Martin’s airy, but not unintelligent, rather emotionless touch neither bogs down nor condescends to the reader, either about the rarified milieu in which the story is set or about the thoughts and feelings of the players in that milieu. (And no, the inclusion of small reproductions of works mentioned in the story are not Modern Art 101 condescension, either. They are helpful and elegant additions to the reading experience.) However, does the narrative distancing make the story bloodless, and therefore does the reader feel no connection to either story or characters? Apart from some wistful regret for Daniel and art collector Patrice Claire, both who seem to genuinely care for Lacey … indeed, the story is rather emotionally disconnected from its characters. That said, it is still an informative exploration of a particular world at a particular time, digestible and sufficiently absorbing perhaps because it travels light.

In An Object of Beauty, it seems that the strongest feelings are not between people, but for the art, even if that fascination is not always the most fully articulated:

“Well, the water, to me, represents the earth and all the things that happen on the earth, reality. And the moonlight represents our dreams and our minds.”
“And …”
“And the reflection … well, I guess the reflection represents art. It’s what lies between our dreams and reality.”

This light, elegant book will still entertain and even edify without much more in-depth reflection than that.


1. Francoise Gilot’s Matisse and Picasso – A Friendship in Art (1990) is splendid:

2. Chelsea Girl, review of An Object of Beauty, by Steve Martin, by Andrew Butterfield
The New Republic, December, 22, 2010


The Water Rat of Wanchai, by Ian Hamilton

The Water Rat of Wanchai, by Ian Hamilton

Forensic accounting meets Kill Bill in the form of compelling heroine Ava Lee

Ready for a breathtaking rush starting with multi-million dollar purchase orders and dodgy accounting practices (um … ho hum?), segueing to financial transactions of varying legitimacy and 24/7 international banking activities bouncing from Toronto to Seattle to Hong Kong to the British Virgin Islands (hmm, OK …), sharply punctuated with more than a dash of Kill Bill (what …???) You’re in for a singular and suspenseful globetrotting ride with Ava Lee, one-of-a-kind forensic accountant and collections expert employing unique accounts receivable practices. Ava is the compelling heroine of The Water Rat of Wanchai, the first in an eagerly anticipated crime fiction series from Ian Hamilton.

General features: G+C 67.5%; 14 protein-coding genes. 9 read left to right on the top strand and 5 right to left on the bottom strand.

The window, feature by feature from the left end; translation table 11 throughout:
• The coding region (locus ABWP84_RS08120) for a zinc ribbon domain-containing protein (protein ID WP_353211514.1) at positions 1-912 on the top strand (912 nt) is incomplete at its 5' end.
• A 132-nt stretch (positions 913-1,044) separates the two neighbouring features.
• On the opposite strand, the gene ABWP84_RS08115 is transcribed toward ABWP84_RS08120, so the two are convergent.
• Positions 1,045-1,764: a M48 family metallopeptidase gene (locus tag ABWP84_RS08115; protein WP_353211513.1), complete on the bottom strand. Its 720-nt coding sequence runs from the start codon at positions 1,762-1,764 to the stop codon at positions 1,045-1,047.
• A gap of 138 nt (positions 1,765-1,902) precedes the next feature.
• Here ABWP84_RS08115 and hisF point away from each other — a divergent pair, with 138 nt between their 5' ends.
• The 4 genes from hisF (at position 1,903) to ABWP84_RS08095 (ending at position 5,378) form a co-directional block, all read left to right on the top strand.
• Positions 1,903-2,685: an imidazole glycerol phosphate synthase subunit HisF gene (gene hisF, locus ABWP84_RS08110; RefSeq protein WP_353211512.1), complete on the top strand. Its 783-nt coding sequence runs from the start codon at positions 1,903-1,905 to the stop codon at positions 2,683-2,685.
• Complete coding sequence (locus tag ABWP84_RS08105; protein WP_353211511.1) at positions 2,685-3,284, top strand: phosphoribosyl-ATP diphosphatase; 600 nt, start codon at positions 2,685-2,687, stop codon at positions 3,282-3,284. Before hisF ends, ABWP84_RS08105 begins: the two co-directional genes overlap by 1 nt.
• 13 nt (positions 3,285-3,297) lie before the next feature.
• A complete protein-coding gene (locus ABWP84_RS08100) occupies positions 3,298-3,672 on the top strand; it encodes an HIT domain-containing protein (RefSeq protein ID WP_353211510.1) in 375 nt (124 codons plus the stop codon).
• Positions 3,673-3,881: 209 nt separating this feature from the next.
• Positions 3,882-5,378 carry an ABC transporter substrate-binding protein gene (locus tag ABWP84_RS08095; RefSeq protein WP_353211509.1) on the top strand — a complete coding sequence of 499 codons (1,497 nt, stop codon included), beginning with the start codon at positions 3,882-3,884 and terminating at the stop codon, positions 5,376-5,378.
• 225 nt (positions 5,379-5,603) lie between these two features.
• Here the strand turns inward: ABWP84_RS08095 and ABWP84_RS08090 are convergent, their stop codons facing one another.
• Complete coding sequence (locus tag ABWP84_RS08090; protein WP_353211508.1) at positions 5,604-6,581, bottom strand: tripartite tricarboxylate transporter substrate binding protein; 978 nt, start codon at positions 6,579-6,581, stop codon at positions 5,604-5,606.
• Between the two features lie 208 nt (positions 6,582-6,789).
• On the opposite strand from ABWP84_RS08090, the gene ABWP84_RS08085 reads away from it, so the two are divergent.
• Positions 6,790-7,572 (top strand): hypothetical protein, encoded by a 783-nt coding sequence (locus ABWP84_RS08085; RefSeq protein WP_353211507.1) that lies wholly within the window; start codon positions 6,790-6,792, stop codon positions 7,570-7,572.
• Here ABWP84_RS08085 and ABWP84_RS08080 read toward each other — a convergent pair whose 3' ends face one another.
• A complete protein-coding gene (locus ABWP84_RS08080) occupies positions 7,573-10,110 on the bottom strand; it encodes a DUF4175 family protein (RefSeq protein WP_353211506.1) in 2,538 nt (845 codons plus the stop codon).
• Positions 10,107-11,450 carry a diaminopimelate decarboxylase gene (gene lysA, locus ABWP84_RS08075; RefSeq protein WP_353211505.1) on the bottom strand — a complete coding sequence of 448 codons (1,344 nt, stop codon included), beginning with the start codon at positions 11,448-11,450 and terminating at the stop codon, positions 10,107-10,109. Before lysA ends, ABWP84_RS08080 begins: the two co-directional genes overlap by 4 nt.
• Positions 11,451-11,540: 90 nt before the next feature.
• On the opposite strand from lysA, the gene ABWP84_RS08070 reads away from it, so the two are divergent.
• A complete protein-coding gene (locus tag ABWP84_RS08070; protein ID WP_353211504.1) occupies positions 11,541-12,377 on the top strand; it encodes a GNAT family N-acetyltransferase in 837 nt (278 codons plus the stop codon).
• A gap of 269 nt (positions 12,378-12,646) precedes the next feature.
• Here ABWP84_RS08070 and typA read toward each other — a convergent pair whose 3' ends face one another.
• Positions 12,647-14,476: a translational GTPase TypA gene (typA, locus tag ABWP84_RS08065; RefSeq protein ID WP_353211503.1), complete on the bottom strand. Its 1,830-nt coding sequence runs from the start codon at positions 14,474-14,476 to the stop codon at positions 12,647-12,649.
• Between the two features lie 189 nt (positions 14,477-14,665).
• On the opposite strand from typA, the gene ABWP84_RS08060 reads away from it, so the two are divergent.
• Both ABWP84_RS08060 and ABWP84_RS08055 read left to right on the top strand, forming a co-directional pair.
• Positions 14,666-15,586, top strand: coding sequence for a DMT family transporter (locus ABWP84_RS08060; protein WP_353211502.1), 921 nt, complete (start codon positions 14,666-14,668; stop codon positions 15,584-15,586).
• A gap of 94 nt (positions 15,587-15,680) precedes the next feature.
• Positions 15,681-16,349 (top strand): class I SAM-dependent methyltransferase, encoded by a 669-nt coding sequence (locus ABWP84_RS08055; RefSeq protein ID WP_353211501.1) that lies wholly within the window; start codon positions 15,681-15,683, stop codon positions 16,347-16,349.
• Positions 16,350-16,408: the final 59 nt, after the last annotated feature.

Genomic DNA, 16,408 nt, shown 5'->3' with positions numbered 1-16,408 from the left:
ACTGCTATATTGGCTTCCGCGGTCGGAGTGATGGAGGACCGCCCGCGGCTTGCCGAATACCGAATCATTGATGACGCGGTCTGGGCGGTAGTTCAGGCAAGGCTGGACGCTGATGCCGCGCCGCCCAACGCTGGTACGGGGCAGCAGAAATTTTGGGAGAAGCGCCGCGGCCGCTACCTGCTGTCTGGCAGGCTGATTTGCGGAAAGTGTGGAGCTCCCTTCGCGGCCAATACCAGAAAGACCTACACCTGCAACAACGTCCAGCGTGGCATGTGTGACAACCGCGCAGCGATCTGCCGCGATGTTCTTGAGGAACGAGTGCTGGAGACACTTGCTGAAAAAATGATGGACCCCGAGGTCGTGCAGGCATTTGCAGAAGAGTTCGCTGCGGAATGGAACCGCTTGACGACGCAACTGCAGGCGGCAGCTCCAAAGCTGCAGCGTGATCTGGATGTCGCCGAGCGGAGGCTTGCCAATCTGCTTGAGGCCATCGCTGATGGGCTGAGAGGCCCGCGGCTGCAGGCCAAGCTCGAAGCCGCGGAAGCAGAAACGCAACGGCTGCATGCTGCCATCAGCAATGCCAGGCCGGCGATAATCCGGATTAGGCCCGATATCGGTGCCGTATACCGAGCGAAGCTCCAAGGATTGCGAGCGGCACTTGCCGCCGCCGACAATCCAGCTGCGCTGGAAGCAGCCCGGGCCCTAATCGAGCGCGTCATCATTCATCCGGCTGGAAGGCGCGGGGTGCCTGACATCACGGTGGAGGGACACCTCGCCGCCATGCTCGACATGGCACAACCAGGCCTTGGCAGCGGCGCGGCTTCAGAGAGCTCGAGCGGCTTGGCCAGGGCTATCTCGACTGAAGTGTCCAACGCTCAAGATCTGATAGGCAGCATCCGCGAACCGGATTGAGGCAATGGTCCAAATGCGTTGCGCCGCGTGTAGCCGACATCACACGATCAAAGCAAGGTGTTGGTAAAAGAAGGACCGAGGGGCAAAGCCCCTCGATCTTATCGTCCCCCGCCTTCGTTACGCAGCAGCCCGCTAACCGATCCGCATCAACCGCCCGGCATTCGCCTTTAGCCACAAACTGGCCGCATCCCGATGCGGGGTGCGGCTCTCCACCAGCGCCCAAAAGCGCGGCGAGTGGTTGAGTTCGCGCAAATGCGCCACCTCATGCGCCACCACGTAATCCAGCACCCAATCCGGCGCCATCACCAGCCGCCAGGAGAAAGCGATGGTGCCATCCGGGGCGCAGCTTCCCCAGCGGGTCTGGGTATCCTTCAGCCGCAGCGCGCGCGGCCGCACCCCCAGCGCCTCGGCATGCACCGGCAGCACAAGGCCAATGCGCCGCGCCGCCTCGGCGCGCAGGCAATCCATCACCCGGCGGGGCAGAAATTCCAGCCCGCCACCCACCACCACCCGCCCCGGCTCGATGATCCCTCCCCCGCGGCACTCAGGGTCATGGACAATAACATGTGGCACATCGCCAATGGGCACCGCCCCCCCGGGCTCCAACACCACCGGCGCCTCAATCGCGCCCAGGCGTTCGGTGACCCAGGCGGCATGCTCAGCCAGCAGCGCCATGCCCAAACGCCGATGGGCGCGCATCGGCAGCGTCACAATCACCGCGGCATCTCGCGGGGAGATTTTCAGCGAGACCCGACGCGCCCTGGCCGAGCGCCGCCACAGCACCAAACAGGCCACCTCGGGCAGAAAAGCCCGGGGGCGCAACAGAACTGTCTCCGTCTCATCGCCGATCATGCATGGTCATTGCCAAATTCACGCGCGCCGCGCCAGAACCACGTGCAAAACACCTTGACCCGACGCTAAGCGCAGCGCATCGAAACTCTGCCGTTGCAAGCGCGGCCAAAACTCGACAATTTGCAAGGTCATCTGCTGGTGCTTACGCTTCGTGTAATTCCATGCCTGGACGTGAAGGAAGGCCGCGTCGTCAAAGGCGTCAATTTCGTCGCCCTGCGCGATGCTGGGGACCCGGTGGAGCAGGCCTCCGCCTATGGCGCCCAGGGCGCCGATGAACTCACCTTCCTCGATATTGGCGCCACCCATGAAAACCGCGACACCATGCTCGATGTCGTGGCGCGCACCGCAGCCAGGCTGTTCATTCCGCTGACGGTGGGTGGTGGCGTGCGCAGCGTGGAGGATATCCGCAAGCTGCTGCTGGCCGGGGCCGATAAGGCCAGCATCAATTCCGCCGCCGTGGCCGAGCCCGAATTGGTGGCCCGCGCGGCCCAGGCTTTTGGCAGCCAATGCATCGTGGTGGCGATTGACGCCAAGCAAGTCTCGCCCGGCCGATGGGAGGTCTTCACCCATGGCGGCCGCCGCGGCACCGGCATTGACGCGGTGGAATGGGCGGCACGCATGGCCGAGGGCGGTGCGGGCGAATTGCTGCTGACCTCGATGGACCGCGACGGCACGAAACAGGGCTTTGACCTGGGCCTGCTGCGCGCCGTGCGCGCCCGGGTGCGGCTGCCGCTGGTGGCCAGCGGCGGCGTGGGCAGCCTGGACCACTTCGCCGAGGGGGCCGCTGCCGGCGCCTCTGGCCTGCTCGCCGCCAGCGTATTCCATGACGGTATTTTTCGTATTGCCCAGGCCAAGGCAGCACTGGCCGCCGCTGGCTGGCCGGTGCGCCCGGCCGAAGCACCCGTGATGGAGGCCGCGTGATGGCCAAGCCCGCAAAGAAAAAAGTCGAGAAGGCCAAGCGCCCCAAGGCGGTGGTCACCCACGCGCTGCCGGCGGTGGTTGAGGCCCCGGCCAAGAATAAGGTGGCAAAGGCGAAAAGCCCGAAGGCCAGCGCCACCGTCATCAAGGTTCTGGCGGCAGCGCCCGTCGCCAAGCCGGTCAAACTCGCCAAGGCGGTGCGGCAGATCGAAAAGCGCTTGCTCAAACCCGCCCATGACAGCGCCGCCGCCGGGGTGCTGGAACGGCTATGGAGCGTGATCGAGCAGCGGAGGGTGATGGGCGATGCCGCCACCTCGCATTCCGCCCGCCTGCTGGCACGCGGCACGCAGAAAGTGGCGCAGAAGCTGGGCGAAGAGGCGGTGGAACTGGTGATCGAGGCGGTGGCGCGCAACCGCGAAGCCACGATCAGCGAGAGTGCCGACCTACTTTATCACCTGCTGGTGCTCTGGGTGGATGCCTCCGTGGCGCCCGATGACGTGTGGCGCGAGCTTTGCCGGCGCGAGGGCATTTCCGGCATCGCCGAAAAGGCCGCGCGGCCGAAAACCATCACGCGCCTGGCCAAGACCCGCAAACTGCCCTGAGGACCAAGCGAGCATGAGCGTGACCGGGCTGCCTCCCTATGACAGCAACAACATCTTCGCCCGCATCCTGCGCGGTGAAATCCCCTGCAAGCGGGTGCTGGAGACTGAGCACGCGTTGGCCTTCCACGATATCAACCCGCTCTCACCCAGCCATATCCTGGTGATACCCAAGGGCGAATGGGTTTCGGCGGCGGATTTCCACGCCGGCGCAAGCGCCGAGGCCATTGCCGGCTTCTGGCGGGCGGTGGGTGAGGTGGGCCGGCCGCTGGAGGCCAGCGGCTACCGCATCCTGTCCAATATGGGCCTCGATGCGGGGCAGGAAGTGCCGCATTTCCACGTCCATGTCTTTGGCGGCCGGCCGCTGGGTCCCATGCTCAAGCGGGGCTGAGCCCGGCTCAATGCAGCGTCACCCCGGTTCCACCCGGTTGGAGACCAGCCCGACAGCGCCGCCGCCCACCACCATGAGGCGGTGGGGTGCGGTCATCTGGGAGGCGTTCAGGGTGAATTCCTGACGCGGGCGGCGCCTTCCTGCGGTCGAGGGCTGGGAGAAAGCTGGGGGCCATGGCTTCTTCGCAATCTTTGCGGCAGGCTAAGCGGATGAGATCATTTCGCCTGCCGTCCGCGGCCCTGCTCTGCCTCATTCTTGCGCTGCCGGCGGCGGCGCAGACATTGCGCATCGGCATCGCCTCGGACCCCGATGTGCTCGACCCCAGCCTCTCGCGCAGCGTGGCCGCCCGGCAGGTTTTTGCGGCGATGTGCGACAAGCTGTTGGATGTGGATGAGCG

Ava Lee is a young Chinese-Canadian forensic accountant who specializes in recovering large debts. She works closely with a Hong Kong-based “uncle” who is extensively connected, possibly with the Chinese criminal underworld. In The Water Rat of Wanchai, Ava takes on an assignment to retrieve money swindled from a business financing substantial purchase orders for a seafood distribution company supplying a major US retailer. A fairly straightforward case necessitating perhaps some minor negotiating and intimidation swiftly becomes complicated and possibly deadly when Ava runs up against and struggles to hold her own against a Caribbean-based crime kingpin who is seemingly business-like and even charming, but also amoral and menacing.

The Water Rat of Wanchai is a brisk, entertaining read. There is sufficient detail to capture the essence of every global stop in Ava’s journey, from Toronto to the British Virgin Islands. The storyline touches just the right amount on but is never too heavily freighted with the technicalities of the transactions along the way. The action is explosive whenever it occurs, is never couched in a fashion too unsettling for even the mildly squeamish, but is still offered up in suitably brutal and authentic form. The suspense is well concocted and genuine.

Hamilton obviously adores his intelligent and refreshingly self-aware heroine, and she quickly captivates the reader. Her resourcefulness, aplomb and, where necessary, outright sangfroid has brilliant flashes of other singular and often cinematic heroines, from Reese Witherspoon’s Tracy Flick to Uma Thurman’s unforgettable Beatrix Kiddo. Still, Ava Lee is ultimately her own unique being, and Hamilton leaves the reader wanting more of her and wanting to learn more about this enigmatic and forceful young woman.

How wonderful then to know that Hamilton and House of Anansi Press has astutely set the Ava Lee story in motion with four books queued up. A second book will appear this summer, and two more are slated for 2012. The Ava Lee series is the first offering of a new House of Anansi Press crime fiction imprint called Spiderline, and things are clearly off to a strong start.

Hamilton has left numerous doors enticingly ajar to further explore Ava’s family and personal life, get to know more of her professional associates and perhaps contend with repeat engagements with those with whom she’s tangled in this first installment. For example, Ava’s work associate Derek remains largely offstage in this book, but it would be intriguing to see him onstage in future installments. At any rate, readers captivated by this first encounter with Ava Lee won’t have long to wait.

Thank you to House of Anansi Press for providing a review copy of The Water Rat of Wanchai, by Ian Hamilton.